“Tiger and Princess” by P.C.A.W. (from Grit Uplifted group @ Central Library–Week 11: “Time”)

We had just moved to a new house in the country. Tiger, a big grey tabby, was let out of his carrier to explore the new surroundings. Until this point in time he had never been allowed outside. In fact, he had never shown any interest in getting out.
After hours of unpacking and putting away, we realized that Tiger had not been underfoot for some time. He does have a passion for empty boxes. A search of the new house found him cringing in the bathroom on top of the toilet tank like he had done something wrong.
This reminded me of an incident with my youngest brother when he was about four or five years old. I would have been 10 or 11. He had come into the house in his sock feet and appeared to be trying to sneak past Mom. She cornered him and asked, “Where are your new shoes?” He replied with a “‘side”. “Show me,” Mom ordered. He led her to the outdoor plumbing, the little house, the outhouse, the Johnny-on-the-spot, you pick what you want to call it. He pointed down the hole, and there were his new shoes sitting on the top of the human waste like a trophy.
But wait! There was something moving in the morass of bodily deposits. Mom ran back into the house to retrieve a flashlight. There in the dark were Princess’s six kittens that were about two weeks old. Princess was a stray calico who had given birth under our house.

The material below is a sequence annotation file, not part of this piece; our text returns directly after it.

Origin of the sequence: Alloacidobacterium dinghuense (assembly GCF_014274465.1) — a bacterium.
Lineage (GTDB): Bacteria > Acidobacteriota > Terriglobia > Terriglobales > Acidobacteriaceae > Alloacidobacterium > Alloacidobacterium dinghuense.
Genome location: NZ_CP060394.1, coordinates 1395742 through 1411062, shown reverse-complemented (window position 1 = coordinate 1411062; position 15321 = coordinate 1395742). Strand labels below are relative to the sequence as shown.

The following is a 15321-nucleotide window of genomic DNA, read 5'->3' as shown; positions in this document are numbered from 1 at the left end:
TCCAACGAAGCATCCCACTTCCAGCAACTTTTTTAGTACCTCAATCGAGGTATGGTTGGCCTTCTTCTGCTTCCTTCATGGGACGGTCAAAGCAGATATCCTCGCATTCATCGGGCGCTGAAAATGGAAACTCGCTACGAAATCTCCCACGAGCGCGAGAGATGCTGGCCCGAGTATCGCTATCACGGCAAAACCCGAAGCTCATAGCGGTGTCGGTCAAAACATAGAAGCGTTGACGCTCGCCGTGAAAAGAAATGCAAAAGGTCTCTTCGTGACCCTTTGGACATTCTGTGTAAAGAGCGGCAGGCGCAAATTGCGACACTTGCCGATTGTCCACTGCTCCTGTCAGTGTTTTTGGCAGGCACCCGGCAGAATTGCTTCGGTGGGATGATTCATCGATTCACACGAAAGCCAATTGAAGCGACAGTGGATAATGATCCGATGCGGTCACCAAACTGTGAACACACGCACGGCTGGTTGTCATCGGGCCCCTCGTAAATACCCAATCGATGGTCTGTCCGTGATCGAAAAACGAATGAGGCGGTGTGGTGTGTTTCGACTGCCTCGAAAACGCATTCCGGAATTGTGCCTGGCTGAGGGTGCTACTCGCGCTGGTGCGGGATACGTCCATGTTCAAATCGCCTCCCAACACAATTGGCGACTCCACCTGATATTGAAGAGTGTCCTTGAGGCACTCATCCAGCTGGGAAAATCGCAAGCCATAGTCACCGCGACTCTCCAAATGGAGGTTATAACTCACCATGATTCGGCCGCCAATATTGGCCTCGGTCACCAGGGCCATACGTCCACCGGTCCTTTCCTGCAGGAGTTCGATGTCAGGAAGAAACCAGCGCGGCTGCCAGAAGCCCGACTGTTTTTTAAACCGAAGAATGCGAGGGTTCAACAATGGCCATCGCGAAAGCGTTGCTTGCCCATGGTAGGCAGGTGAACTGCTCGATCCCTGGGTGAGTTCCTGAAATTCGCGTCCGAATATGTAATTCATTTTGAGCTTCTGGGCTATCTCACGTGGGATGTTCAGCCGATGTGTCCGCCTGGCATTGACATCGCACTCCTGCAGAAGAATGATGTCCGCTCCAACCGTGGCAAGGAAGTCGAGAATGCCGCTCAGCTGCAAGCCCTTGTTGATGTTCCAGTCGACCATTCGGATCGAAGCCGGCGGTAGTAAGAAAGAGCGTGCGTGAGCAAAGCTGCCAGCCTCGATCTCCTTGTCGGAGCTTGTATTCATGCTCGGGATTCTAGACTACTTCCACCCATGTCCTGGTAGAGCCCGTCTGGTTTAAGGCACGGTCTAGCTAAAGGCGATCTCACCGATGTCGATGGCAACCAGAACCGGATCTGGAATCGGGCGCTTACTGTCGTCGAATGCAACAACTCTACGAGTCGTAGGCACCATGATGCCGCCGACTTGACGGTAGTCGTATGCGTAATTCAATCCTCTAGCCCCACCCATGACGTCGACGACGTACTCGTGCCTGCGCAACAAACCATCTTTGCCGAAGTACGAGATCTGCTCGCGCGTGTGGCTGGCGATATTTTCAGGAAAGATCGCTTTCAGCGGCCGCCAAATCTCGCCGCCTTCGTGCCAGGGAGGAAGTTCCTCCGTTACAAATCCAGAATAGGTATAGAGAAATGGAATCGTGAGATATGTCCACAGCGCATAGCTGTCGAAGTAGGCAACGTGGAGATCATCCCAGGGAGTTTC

With superhuman strength, Mom tipped over the toilet. She fished out these smelly, squirmy pieces of fur and deposited them in the wash tub on the back porch. She proceeded to give them a bath while Princess moved in and out of Mom’s legs with such a loud purr I could hear her from inside where I was washing dishes. This probably explained why Princess was so antsy earlier, meowing and running back and forth to the door.
Back to the present, now Tiger, what is your problem that has you cowering in the bathroom? I physically removed him from the toilet tank where he had been sitting and, yes, shaking.
Occasionally, rustling could be heard when it was really quiet, or the bathtub which abutted the linen closet was in use. Everyone thought the noise was probably just field mice. Then it happened. There! Just under the edge of the linen closet door! Don’t you see it, that long piece of moving rope? In horror I watched this rope slither from under the door. I didn’t stop to ask if it was friendly. I just screamed and ran, followed closely behind by Tiger.

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